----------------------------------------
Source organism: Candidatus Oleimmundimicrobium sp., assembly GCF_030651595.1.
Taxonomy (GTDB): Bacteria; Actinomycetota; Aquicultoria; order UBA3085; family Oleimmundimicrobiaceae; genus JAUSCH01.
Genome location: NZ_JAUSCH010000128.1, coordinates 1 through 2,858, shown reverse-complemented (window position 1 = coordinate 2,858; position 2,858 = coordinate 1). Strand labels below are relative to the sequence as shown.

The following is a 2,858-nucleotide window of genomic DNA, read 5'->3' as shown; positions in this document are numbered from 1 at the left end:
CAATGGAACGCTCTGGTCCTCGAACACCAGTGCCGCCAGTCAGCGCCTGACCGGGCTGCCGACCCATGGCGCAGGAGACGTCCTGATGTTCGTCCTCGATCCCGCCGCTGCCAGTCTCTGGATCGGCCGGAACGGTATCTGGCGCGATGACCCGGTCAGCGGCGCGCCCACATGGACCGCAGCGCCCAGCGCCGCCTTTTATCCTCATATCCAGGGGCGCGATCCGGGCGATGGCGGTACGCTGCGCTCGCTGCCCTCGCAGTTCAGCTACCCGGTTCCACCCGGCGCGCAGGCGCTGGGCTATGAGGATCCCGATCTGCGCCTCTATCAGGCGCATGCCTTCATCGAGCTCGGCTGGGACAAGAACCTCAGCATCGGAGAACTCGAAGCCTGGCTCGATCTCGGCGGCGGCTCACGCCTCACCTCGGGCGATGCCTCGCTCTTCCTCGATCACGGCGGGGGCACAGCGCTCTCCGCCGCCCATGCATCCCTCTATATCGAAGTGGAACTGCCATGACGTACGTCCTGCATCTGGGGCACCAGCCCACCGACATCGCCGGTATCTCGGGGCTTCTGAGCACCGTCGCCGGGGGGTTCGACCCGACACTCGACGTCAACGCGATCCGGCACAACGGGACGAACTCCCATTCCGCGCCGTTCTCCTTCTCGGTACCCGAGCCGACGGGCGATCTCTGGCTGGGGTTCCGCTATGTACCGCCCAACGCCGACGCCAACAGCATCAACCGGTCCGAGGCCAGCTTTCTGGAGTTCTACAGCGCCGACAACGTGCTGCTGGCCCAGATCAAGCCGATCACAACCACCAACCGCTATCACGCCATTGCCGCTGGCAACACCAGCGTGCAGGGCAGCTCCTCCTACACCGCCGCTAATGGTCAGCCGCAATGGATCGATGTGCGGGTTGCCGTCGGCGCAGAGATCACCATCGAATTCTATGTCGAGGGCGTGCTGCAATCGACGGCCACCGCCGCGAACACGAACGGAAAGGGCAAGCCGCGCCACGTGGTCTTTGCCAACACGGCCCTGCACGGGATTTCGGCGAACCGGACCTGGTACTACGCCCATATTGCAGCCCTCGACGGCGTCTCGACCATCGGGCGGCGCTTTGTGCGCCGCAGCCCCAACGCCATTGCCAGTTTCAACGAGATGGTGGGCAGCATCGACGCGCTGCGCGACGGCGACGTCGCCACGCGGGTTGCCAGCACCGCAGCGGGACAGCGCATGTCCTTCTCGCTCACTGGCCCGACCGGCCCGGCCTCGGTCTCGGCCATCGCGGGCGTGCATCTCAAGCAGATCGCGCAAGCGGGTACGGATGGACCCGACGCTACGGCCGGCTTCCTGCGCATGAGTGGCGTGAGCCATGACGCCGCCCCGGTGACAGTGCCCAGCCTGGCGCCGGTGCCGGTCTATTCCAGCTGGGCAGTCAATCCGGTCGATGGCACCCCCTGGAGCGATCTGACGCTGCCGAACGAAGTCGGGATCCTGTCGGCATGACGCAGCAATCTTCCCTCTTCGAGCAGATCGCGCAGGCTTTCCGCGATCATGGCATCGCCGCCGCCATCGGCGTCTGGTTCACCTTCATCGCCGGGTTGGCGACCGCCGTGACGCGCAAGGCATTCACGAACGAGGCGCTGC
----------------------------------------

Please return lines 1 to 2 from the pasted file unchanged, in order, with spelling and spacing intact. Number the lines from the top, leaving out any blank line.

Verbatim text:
Source organism: Candidatus Oleimmundimicrobium sp., assembly GCF_030651595.1.
Taxonomy (GTDB): Bacteria; Actinomycetota; Aquicultoria; order UBA3085; family Oleimmundimicrobiaceae; genus JAUSCH01.